Following the worst terrorist attacks in American history on September 11, 2001, President George W. Bush pledged to bring those responsible to justice, especially the mastermind behind it all, Osama bin Laden. After failing to capture bin Laden in Afghanistan, George W. Bush shifted his attention and that of our country to Saddam Hussein and Iraq, neither of which had anything to do with the 9/11 attacks (as history has proven). Bush, Jr., wanted a war in Iraq, and with the help of others in his administration, he succeeded in waging one regardless of its price in human lives or expense to his country's treasury. George W. Bush’s Iraq War lasted eight and a half years, killed tens of thousands of people, and cost the United States trillions of dollars.
In Terry Jastrow’s new novel, The Trial of George W. Bush, past evil deeds are exposed and reckoned with in a most unexpected way. At a time when America’s political leadership has alienated itself from the rest of the world, the scales of justice respond in a trial at the International Criminal Court in which former President George W. Bush is accused of war crimes and crimes against humanity. This fascinating trial brings together eyewitness testimony from a former Secretary of State, the Commander of US Central Command who oversaw military operations, an American counterterrorism expert, and a female Iraqi blogger, who reads from the blogs she wrote while Bush’s war was destroying her country.
As the trial ends after weeks of contentious statements and nonstop coverage by an overzealous media, a captivated worldwide public awaits the determination of Bush’s fate. Will he be found guilty or not? The surprising verdict is revealed in Terry Jastrow’s new novel, The Trial of George W. Bush.
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About the Author
Terry Jastrow received his bachelor's degree in communications from the University of Houston. Upon graduation, he worked for ABC Sports, where he became the youngest network producer/director in history. His credits include one Super Bowl, sixty-two major golf championships, and six Olympic games, including the opening and closing ceremonies of the 1984 Summer Olympics, which were watched by an estimated one billion people around the world. As a television producer/director, he has won seven Emmy awards.
Table of Contents
1. Welcome to the International Criminal Court, 3
2. Opening Volleys, 17
3. Facing the Music, 35
4. Eye of the Storm, 61
5. Parade of Prosecution Witnesses, 75
6. Heavy Artillery, 97
7. Quid Pro Quo, 111
8. Family Matters, 129
9. In Search of the Truth, 137
10. Back in the Saddle, 167
11. Final Arguments, 185
12. Can There Be Justice?, 199
13. All Over but the Shouting, 207
About the Author, 214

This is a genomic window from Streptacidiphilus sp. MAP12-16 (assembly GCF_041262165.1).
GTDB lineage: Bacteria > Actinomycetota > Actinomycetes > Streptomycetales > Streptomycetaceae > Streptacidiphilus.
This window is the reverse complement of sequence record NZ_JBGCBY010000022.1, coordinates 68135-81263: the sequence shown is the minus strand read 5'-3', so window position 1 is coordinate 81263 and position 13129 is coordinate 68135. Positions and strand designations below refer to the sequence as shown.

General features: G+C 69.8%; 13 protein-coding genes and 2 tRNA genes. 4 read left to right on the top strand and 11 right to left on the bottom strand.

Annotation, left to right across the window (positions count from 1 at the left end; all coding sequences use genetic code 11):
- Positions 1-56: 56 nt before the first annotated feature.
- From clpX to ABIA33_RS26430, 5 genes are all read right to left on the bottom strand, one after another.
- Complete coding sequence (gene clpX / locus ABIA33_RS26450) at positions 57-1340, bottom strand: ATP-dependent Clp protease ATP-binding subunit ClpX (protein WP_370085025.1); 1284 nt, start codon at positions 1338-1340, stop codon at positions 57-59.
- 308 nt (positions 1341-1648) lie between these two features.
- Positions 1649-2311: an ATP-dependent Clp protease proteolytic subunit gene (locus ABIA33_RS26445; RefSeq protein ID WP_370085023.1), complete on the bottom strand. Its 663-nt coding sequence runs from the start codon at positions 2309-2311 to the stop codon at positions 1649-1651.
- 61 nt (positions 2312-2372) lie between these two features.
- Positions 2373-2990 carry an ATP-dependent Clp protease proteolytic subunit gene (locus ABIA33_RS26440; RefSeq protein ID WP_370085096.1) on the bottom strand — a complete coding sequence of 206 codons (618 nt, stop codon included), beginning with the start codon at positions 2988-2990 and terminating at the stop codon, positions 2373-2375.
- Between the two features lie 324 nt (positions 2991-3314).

Introduction In the wake of World War II, smart men and woman from many nations created the United Nations, which is located today in New York City. In June 1998, under the auspices of the UN, legal experts from around the world gathered in Rome to discuss, debate, and finally draft the Rome Statute of the International Criminal Court, which established genocide, crimes against humanity, war crimes, and the crime of aggression as core international crimes and created the International Criminal Court. The International Criminal Court is meant for those occasions when countries are unable or unwilling to bring perpetrators of these core crimes to justice themselves. Its official seat is located in The Hague, Netherlands. The Rome Statute went into force on July 1, 2002, having reached sixty signatories, the minimum number required for it to enter into force. Today, there are one hundred ninety-five countries in the world, one hundred and twenty-three of which are parties to the Rome Statute of the International Criminal Court, meaning these countries have not only signed the statute but also ratified or acceded to it. Why, you may ask, aren’t more countries parties to this important statute, such as the United States? Well, powerful people in non-party countries do not want to be governed by international law because they know they are committing crimes under international law or may do so in the future, and thus would be subject to arrest and trial for these crimes at the International Criminal Court. In 2003, yet another destructive and perhaps illegal war occurred, the Iraq War, which resulted in the deaths of thousands of coalition soldiers, including 4,424 US soliders, and hundreds of thousands of Iraqis. The following story is set in the future and is a product of the author’s imagination. While the information relating to the Iraq War is factual, the real people, places, and institutions that appear in the narrative have been fictionalized. The president of the United States, with his contrarian personality and disquieting policies and practices, has created a dystopian state. He has withdrawn America from protective treaties with close allies, pulled US troops out of allied countries, negotiated trade agreements with rogue nations, done everything in his power to insulate Americans from the legal liability set forth by international law, and imposed sanctions on individuals with close ties to the International Criminal Court. It is in this contentious state of affairs that our story begins. Calculating that bringing a former US president to trial would be more feasible than a sitting or recently retired president, the ICC conducts an investigation of George W. Bush in connection with crimes that may have been committed during the Iraq War. It concludes that the 43rd president of the United States should be brought to trial. Whether or not this fictional story becomes fact is up to brave citizens who can no longer tolerate innocent people being victimized by needless wars, and who insist upon the application of established laws to bring those responsible for the victimzation to justice.